Notes and Queries

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Oxford University Press, 1907
 

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Page 410 - Thy waters wasted them while they were free, And many a tyrant since ; their shores obey The stranger, slave, or savage; their decay Has dried up realms to deserts: — not so thou, Unchangeable save to thy wild waves...
Page 37 - And whether that my angel be turn'd fiend Suspect I may, yet not directly tell; But being both from me, both to each friend, I guess one angel in another's hell. Yet this shall I ne'er know, but live in doubt, Till my bad angel fire my good one out.
Page 327 - These beauteous forms, Through a long absence, have not been to me As is a landscape to a blind man's eye : But oft, in lonely rooms, and 'mid the din Of towns and cities, I have owed to them In hours of weariness, sensations sweet, Felt in the blood, and felt along the heart; And passing even into my purer mind. With tranquil restoration...
Page 172 - Or slow distemper, or neglected love, (And so, poor wretch ! filled all things with himself, And made all gentle sounds tell back the tale Of his own sorrow) he, and such as he, First named these notes a melancholy strain. And many a poet echoes the conceit...
Page 172 - And hark ! the Nightingale begins its song, " Most musical, most melancholy"* bird ! A melancholy bird ? Oh ! idle thought ! In nature there is nothing melancholy. But some night-wandering man, whose heart was pierced With the remembrance of a grievous wrong, Or slow distemper, or neglected love, (And so, poor wretch...
Page 216 - The Grand Old Duke of York, He had ten thousand men. He marched them up to the top of the hill And he marched them down again. And when they were up, they were up, And when they were down, they were down, And when they were only half-way up They were neither up nor down.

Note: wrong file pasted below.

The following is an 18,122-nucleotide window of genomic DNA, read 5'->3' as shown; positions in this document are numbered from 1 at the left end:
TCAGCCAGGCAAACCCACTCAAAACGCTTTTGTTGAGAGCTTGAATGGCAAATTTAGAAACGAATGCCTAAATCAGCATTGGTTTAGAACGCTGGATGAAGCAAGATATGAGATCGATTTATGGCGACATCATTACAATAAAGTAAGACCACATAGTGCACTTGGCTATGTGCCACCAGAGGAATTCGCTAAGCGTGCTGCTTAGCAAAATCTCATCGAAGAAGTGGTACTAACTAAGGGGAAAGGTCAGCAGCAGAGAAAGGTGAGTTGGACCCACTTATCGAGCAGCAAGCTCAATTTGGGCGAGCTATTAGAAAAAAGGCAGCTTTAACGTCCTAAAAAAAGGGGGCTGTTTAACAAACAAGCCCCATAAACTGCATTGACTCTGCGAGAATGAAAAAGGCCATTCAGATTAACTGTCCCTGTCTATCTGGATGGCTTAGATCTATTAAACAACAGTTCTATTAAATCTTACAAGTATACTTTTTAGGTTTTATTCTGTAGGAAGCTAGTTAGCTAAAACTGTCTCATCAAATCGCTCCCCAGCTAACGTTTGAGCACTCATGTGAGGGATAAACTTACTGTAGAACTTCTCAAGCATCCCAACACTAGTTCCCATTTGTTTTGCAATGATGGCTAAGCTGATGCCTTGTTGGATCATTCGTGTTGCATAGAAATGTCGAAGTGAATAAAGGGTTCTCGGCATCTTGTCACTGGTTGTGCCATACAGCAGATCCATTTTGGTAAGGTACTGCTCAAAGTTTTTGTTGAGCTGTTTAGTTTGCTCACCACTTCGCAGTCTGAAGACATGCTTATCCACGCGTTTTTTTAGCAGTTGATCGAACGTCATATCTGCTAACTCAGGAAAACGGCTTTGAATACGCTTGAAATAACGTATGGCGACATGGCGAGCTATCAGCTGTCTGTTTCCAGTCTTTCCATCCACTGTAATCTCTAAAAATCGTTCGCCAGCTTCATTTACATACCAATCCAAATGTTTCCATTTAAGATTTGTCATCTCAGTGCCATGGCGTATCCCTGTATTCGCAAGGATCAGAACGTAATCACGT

Page 446 - It is a beauteous evening, calm and free, The holy time is quiet as a Nun Breathless with adoration ; the broad sun Is sinking down in its tranquillity ; The gentleness of heaven broods o'er the Sea. Listen ! the mighty Being is awake, And doth with his eternal motion make A sound like thunder — everlastingly.
Page 129 - Thou must be true thyself, If thou the truth wouldst teach; Thy soul must overflow, if thou Another's soul wouldst reach ! It needs the overflow of heart To give the lips full speech. Think truly, and thy thoughts Shall the world's famine feed; Speak truly, and each word of thine Shall be a fruitful seed; Live truly, and thy life shall be A great and noble creed.
Page 144 - Thou art thy mother's glass, and she in thee Calls back the lovely April of her prime ; So thou through windows of thine age shalt see, Despite of wrinkles, this thy golden time.
Page 253 - ... started in their stalls, stamped, and shook their bridles, the men arose and clashed their armour, and the mortal, terrified at the tumult he had excited, dropped the horn from his hand. A voice like that of a giant, louder even than the tumult around, pronounced these words : — " Woe to the coward that ever he was born, That did not draw the sword before he blew the horn.

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